When we are on the bike we are extremely vulnerable. We know that many of you aren’t looking for us and we do not assume you saw us when you glanced our way. This is why in traffic we may slow down to an unusual pace when encountering an intersection or a perpendicular road where a car may be signaling to turn left. If you are behind us, this can be confusing and frustrating. But since the majority of fatal motorcycles incidents occur when a car turns left in front of the bike, causing a broadside impact, we are extra diligent. In fact, I train my eyes on the front wheel of the car at the perpendicular intersection and if that wheel moves…I stop. I try to stop as safely as possible, but it is more important for me to reduce speed than to assume that person sees me and is only inching forward. If you are behind me, you may get on my ass, you may get frustrated, because you don’t understand what I am doing…but…I don’t have a bumper. I may signal you by taking my left hand and facing it down, palm facing you, and will push my palm in your direction. This means you are too close. Please give us space, trust us, we are not trying to make you late for anything, we are just trying to live.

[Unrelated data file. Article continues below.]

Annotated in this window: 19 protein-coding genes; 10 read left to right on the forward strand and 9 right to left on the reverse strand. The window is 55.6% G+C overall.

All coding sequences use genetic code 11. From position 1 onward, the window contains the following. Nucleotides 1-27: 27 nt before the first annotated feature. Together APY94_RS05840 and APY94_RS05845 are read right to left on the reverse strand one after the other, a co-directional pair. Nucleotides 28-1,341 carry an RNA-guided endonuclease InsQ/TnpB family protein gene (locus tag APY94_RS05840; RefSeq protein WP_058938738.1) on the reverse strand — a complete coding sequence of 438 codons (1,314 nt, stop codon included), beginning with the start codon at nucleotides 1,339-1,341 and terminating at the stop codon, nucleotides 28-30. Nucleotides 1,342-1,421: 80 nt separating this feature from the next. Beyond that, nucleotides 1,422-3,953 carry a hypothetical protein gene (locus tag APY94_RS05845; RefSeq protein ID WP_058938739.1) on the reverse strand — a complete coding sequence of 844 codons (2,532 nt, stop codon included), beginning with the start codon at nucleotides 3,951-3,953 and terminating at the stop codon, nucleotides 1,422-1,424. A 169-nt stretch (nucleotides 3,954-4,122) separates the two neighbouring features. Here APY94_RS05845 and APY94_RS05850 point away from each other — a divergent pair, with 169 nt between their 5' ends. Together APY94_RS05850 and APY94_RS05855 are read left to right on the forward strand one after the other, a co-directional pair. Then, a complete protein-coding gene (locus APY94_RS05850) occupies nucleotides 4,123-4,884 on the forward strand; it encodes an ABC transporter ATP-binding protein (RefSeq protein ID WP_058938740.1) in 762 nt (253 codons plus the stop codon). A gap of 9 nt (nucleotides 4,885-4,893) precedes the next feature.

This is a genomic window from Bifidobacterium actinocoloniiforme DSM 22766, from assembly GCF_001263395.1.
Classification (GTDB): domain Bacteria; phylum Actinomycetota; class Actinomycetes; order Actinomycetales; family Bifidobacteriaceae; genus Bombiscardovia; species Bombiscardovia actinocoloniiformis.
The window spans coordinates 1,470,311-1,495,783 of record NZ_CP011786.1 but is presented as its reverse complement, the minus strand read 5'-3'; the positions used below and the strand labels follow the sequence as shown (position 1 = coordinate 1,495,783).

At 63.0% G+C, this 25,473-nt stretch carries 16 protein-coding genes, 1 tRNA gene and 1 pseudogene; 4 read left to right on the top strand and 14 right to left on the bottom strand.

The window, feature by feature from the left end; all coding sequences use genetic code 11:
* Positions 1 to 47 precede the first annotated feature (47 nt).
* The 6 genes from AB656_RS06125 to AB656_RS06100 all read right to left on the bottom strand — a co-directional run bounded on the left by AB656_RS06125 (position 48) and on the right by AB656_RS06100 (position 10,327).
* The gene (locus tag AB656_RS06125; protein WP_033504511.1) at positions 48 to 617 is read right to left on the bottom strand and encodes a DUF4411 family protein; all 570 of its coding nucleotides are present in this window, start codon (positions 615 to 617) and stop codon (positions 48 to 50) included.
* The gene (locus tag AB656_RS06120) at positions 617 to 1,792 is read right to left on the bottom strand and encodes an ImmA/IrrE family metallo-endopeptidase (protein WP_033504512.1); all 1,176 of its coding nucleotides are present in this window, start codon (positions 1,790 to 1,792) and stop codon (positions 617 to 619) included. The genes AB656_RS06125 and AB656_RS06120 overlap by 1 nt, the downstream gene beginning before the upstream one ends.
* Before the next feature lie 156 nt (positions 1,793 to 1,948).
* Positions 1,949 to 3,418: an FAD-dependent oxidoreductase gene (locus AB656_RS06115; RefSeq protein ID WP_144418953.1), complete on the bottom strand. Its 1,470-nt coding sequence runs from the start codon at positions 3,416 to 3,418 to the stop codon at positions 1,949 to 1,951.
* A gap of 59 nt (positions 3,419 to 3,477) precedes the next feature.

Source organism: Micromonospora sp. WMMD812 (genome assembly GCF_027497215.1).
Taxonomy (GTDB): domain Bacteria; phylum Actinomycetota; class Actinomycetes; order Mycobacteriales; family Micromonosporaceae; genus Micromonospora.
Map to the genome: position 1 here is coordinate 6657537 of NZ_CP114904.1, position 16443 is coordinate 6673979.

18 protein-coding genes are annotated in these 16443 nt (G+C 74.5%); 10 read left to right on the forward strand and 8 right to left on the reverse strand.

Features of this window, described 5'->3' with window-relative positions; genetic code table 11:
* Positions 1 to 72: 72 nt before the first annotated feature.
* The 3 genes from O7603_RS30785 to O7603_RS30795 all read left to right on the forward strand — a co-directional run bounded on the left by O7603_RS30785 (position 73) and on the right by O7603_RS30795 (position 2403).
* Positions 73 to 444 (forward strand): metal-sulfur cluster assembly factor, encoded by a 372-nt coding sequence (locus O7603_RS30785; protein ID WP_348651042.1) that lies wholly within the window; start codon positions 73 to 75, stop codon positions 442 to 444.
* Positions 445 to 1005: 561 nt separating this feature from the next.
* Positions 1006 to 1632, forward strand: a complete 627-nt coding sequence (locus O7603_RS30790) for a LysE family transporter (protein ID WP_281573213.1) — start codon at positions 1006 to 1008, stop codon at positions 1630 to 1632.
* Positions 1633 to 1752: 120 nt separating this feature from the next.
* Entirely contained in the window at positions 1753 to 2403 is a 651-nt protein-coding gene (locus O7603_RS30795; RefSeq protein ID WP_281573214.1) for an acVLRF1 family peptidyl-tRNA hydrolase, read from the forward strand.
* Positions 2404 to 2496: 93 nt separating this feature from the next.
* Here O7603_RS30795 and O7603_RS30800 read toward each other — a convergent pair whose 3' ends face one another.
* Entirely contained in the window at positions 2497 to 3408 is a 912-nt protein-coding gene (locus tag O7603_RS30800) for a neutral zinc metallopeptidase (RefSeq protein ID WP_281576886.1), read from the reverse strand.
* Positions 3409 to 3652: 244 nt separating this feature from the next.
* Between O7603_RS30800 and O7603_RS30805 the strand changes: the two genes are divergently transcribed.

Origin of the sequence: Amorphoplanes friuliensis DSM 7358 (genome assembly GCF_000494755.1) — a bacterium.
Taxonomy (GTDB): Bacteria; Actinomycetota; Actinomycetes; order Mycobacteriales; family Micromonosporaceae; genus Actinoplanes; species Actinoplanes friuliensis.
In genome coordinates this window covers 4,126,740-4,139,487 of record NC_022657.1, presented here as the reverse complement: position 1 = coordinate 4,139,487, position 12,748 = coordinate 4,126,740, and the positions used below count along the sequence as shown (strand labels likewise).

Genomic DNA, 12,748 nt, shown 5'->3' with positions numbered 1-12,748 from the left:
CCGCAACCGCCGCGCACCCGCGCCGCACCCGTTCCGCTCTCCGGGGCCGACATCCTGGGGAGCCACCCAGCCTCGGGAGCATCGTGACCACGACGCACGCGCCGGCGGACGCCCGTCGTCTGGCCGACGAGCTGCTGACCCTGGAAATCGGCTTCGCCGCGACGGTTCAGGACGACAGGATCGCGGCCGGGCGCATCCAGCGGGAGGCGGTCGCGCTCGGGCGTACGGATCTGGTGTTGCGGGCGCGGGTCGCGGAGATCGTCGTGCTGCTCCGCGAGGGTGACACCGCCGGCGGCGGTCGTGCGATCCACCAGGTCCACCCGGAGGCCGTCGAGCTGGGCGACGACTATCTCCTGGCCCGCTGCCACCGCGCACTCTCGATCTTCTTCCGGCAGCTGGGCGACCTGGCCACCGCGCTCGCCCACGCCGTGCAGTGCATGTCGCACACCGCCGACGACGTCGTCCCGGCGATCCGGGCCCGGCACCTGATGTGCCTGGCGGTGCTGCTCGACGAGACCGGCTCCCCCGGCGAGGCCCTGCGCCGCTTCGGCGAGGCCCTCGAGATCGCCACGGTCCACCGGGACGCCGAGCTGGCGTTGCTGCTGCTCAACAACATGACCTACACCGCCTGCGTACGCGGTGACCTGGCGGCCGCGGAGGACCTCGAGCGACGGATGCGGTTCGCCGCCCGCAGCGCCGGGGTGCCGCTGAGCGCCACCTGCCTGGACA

If you are that person at the intersection…stop inching forward. Please. Stop at the light or stop sign completely. Wait until it is appropriate and then move forward. Rolling stops at perpendicular intersections are frustrating as hell for motorcyclists. We can’t read your mind and we don’t want to die. Sit. Still. Please.
Stop lights have sensors and sometimes they do not detect our bikes. Modern bikes are made of less and less steal and iron and more aluminum, carbons, and plastic. If we are sitting at an intersection and we scoot up past the white line and look back at you. We may be wanting you to scoot up and trip the sensor. In some cases, after the light changes a couple of times without allowing us to go, we may just run it when it appears safe to so so, FYI.